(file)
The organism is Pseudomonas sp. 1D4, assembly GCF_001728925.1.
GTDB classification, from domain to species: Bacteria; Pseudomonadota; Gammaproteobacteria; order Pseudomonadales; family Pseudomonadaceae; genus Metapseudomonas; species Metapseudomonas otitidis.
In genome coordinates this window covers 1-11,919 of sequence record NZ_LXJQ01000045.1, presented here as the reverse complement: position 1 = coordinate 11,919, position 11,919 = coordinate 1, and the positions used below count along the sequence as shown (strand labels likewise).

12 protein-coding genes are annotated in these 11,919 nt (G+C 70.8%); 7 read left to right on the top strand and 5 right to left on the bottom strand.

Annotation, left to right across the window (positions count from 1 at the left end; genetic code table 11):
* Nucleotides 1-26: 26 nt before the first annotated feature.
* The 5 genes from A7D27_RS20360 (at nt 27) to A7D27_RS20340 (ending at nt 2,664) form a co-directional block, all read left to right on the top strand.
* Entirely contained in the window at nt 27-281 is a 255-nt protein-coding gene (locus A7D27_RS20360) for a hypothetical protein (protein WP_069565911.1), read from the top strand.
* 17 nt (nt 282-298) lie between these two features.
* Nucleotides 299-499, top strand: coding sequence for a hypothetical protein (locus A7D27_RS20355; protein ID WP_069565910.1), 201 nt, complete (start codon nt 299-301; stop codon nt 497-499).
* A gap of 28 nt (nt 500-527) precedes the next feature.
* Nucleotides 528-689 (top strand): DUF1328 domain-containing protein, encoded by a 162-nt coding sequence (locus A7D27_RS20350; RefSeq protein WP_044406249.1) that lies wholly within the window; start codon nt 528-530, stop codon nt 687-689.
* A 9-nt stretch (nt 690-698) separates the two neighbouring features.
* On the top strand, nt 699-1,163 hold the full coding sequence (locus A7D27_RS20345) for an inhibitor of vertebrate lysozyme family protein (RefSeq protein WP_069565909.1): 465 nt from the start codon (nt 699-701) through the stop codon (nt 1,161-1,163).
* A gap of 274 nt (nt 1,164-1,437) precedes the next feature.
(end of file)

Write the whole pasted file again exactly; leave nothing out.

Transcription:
The organism is Pseudomonas sp. 1D4, assembly GCF_001728925.1.
GTDB classification, from domain to species: Bacteria; Pseudomonadota; Gammaproteobacteria; order Pseudomonadales; family Pseudomonadaceae; genus Metapseudomonas; species Metapseudomonas otitidis.
In genome coordinates this window covers 1-11,919 of sequence record NZ_LXJQ01000045.1, presented here as the reverse complement: position 1 = coordinate 11,919, position 11,919 = coordinate 1, and the positions used below count along the sequence as shown (strand labels likewise).

12 protein-coding genes are annotated in these 11,919 nt (G+C 70.8%); 7 read left to right on the top strand and 5 right to left on the bottom strand.

Annotation, left to right across the window (positions count from 1 at the left end; genetic code table 11):
* Nucleotides 1-26: 26 nt before the first annotated feature.
* The 5 genes from A7D27_RS20360 (at nt 27) to A7D27_RS20340 (ending at nt 2,664) form a co-directional block, all read left to right on the top strand.
* Entirely contained in the window at nt 27-281 is a 255-nt protein-coding gene (locus A7D27_RS20360) for a hypothetical protein (protein WP_069565911.1), read from the top strand.
* 17 nt (nt 282-298) lie between these two features.
* Nucleotides 299-499, top strand: coding sequence for a hypothetical protein (locus A7D27_RS20355; protein ID WP_069565910.1), 201 nt, complete (start codon nt 299-301; stop codon nt 497-499).
* A gap of 28 nt (nt 500-527) precedes the next feature.
* Nucleotides 528-689 (top strand): DUF1328 domain-containing protein, encoded by a 162-nt coding sequence (locus A7D27_RS20350; RefSeq protein WP_044406249.1) that lies wholly within the window; start codon nt 528-530, stop codon nt 687-689.
* A 9-nt stretch (nt 690-698) separates the two neighbouring features.
* On the top strand, nt 699-1,163 hold the full coding sequence (locus A7D27_RS20345) for an inhibitor of vertebrate lysozyme family protein (RefSeq protein WP_069565909.1): 465 nt from the start codon (nt 699-701) through the stop codon (nt 1,161-1,163).
* A gap of 274 nt (nt 1,164-1,437) precedes the next feature.